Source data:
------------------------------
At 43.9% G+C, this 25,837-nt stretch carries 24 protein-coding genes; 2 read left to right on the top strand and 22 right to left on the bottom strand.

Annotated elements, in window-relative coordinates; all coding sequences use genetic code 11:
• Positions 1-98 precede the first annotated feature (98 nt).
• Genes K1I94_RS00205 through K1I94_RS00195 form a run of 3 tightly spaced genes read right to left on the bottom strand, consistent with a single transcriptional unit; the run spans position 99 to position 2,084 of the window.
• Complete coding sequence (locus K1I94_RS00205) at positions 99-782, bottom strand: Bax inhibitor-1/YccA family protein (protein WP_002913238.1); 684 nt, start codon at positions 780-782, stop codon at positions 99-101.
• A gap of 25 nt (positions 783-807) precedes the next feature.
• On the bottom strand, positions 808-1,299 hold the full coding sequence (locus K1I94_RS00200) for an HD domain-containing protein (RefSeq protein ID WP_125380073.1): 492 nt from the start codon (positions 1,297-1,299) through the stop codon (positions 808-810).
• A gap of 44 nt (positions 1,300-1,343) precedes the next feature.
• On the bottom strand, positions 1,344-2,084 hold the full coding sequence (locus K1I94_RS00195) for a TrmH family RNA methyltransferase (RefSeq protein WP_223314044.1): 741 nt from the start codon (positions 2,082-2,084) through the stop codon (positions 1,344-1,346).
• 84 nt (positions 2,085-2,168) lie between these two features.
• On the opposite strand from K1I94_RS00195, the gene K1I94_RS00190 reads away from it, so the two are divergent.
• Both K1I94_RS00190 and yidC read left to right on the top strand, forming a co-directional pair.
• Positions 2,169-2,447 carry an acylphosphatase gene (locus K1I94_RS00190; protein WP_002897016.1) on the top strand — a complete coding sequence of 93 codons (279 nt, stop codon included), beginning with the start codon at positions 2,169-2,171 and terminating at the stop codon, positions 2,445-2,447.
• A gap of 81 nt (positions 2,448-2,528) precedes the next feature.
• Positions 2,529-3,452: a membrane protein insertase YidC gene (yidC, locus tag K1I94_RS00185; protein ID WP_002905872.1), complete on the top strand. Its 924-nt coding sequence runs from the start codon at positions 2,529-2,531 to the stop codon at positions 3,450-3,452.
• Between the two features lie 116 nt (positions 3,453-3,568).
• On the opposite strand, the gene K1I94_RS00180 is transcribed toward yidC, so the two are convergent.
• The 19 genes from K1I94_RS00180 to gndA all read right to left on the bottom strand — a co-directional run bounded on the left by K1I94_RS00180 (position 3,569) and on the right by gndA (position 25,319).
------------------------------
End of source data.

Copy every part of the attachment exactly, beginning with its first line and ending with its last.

At 43.9% G+C, this 25,837-nt stretch carries 24 protein-coding genes; 2 read left to right on the top strand and 22 right to left on the bottom strand.

Annotated elements, in window-relative coordinates; all coding sequences use genetic code 11:
• Positions 1-98 precede the first annotated feature (98 nt).
• Genes K1I94_RS00205 through K1I94_RS00195 form a run of 3 tightly spaced genes read right to left on the bottom strand, consistent with a single transcriptional unit; the run spans position 99 to position 2,084 of the window.
• Complete coding sequence (locus K1I94_RS00205) at positions 99-782, bottom strand: Bax inhibitor-1/YccA family protein (protein WP_002913238.1); 684 nt, start codon at positions 780-782, stop codon at positions 99-101.
• A gap of 25 nt (positions 783-807) precedes the next feature.
• On the bottom strand, positions 808-1,299 hold the full coding sequence (locus K1I94_RS00200) for an HD domain-containing protein (RefSeq protein ID WP_125380073.1): 492 nt from the start codon (positions 1,297-1,299) through the stop codon (positions 808-810).
• A gap of 44 nt (positions 1,300-1,343) precedes the next feature.
• On the bottom strand, positions 1,344-2,084 hold the full coding sequence (locus K1I94_RS00195) for a TrmH family RNA methyltransferase (RefSeq protein WP_223314044.1): 741 nt from the start codon (positions 2,082-2,084) through the stop codon (positions 1,344-1,346).
• 84 nt (positions 2,085-2,168) lie between these two features.
• On the opposite strand from K1I94_RS00195, the gene K1I94_RS00190 reads away from it, so the two are divergent.
• Both K1I94_RS00190 and yidC read left to right on the top strand, forming a co-directional pair.
• Positions 2,169-2,447 carry an acylphosphatase gene (locus K1I94_RS00190; protein WP_002897016.1) on the top strand — a complete coding sequence of 93 codons (279 nt, stop codon included), beginning with the start codon at positions 2,169-2,171 and terminating at the stop codon, positions 2,445-2,447.
• A gap of 81 nt (positions 2,448-2,528) precedes the next feature.
• Positions 2,529-3,452: a membrane protein insertase YidC gene (yidC, locus tag K1I94_RS00185; protein ID WP_002905872.1), complete on the top strand. Its 924-nt coding sequence runs from the start codon at positions 2,529-2,531 to the stop codon at positions 3,450-3,452.
• Between the two features lie 116 nt (positions 3,453-3,568).
• On the opposite strand, the gene K1I94_RS00180 is transcribed toward yidC, so the two are convergent.
• The 19 genes from K1I94_RS00180 to gndA all read right to left on the bottom strand — a co-directional run bounded on the left by K1I94_RS00180 (position 3,569) and on the right by gndA (position 25,319).